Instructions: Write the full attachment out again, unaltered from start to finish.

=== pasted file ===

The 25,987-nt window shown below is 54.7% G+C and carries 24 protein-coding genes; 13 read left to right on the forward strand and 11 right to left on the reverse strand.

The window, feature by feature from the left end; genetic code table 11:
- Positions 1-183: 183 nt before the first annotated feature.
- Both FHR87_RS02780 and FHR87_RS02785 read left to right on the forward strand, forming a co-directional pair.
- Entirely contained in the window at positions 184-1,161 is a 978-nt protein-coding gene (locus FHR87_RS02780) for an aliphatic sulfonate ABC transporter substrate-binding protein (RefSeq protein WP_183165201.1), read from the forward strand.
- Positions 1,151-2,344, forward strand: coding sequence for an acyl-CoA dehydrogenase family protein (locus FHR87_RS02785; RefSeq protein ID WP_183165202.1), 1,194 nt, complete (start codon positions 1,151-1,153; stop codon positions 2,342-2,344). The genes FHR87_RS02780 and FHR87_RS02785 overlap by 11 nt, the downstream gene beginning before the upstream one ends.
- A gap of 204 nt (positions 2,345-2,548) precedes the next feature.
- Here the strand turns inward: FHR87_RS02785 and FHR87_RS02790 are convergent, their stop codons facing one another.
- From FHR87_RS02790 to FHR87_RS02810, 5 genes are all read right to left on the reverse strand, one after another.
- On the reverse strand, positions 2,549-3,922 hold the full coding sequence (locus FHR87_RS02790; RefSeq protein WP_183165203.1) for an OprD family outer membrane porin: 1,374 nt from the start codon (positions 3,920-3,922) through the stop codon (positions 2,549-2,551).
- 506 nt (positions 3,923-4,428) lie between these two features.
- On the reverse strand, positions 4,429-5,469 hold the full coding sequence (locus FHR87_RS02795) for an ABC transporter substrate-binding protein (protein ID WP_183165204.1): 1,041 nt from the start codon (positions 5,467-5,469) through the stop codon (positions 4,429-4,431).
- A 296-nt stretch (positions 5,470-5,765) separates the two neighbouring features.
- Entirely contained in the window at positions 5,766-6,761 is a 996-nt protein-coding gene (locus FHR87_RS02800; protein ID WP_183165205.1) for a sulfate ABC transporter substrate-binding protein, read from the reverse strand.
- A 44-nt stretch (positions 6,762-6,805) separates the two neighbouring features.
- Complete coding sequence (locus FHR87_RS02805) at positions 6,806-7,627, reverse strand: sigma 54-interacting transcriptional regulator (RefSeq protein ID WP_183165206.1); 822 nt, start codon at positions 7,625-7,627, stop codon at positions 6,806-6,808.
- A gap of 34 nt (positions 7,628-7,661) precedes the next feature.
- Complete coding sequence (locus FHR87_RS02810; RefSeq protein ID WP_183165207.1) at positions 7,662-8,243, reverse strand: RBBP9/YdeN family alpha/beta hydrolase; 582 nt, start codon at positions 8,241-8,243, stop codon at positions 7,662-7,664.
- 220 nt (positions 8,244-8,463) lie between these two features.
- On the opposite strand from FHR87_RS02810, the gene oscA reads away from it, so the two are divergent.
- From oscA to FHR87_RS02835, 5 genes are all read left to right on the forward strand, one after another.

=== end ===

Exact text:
The 25,987-nt window shown below is 54.7% G+C and carries 24 protein-coding genes; 13 read left to right on the forward strand and 11 right to left on the reverse strand.

The window, feature by feature from the left end; genetic code table 11:
- Positions 1-183: 183 nt before the first annotated feature.
- Both FHR87_RS02780 and FHR87_RS02785 read left to right on the forward strand, forming a co-directional pair.
- Entirely contained in the window at positions 184-1,161 is a 978-nt protein-coding gene (locus FHR87_RS02780) for an aliphatic sulfonate ABC transporter substrate-binding protein (RefSeq protein WP_183165201.1), read from the forward strand.
- Positions 1,151-2,344, forward strand: coding sequence for an acyl-CoA dehydrogenase family protein (locus FHR87_RS02785; RefSeq protein ID WP_183165202.1), 1,194 nt, complete (start codon positions 1,151-1,153; stop codon positions 2,342-2,344). The genes FHR87_RS02780 and FHR87_RS02785 overlap by 11 nt, the downstream gene beginning before the upstream one ends.
- A gap of 204 nt (positions 2,345-2,548) precedes the next feature.
- Here the strand turns inward: FHR87_RS02785 and FHR87_RS02790 are convergent, their stop codons facing one another.
- From FHR87_RS02790 to FHR87_RS02810, 5 genes are all read right to left on the reverse strand, one after another.
- On the reverse strand, positions 2,549-3,922 hold the full coding sequence (locus FHR87_RS02790; RefSeq protein WP_183165203.1) for an OprD family outer membrane porin: 1,374 nt from the start codon (positions 3,920-3,922) through the stop codon (positions 2,549-2,551).
- 506 nt (positions 3,923-4,428) lie between these two features.
- On the reverse strand, positions 4,429-5,469 hold the full coding sequence (locus FHR87_RS02795) for an ABC transporter substrate-binding protein (protein ID WP_183165204.1): 1,041 nt from the start codon (positions 5,467-5,469) through the stop codon (positions 4,429-4,431).
- A 296-nt stretch (positions 5,470-5,765) separates the two neighbouring features.
- Entirely contained in the window at positions 5,766-6,761 is a 996-nt protein-coding gene (locus FHR87_RS02800; protein ID WP_183165205.1) for a sulfate ABC transporter substrate-binding protein, read from the reverse strand.
- A 44-nt stretch (positions 6,762-6,805) separates the two neighbouring features.
- Complete coding sequence (locus FHR87_RS02805) at positions 6,806-7,627, reverse strand: sigma 54-interacting transcriptional regulator (RefSeq protein ID WP_183165206.1); 822 nt, start codon at positions 7,625-7,627, stop codon at positions 6,806-6,808.
- A gap of 34 nt (positions 7,628-7,661) precedes the next feature.
- Complete coding sequence (locus FHR87_RS02810; RefSeq protein ID WP_183165207.1) at positions 7,662-8,243, reverse strand: RBBP9/YdeN family alpha/beta hydrolase; 582 nt, start codon at positions 8,241-8,243, stop codon at positions 7,662-7,664.
- 220 nt (positions 8,244-8,463) lie between these two features.
- On the opposite strand from FHR87_RS02810, the gene oscA reads away from it, so the two are divergent.
- From oscA to FHR87_RS02835, 5 genes are all read left to right on the forward strand, one after another.